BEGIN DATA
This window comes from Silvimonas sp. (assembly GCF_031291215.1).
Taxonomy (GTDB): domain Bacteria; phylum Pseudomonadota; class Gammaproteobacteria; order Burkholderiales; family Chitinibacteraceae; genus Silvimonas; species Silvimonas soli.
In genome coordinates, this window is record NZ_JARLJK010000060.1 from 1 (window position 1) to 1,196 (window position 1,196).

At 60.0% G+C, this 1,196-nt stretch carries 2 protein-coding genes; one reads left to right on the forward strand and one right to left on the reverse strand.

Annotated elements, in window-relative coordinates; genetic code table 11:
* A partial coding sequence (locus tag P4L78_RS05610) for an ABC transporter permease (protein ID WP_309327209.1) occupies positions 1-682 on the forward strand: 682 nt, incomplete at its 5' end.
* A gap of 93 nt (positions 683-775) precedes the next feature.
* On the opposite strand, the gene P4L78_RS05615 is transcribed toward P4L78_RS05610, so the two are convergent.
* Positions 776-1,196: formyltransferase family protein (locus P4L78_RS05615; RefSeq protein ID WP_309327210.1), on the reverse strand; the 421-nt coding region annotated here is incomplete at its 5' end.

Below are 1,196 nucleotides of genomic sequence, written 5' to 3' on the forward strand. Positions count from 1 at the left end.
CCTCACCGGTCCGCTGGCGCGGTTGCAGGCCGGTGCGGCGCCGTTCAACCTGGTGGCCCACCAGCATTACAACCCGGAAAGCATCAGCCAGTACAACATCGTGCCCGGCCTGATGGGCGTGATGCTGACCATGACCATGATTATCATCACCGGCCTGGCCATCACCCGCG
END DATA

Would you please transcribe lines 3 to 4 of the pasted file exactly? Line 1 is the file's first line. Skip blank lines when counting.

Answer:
In genome coordinates, this window is record NZ_JARLJK010000060.1 from 1 (window position 1) to 1,196 (window position 1,196).

At 60.0% G+C, this 1,196-nt stretch carries 2 protein-coding genes; one reads left to right on the forward strand and one right to left on the reverse strand.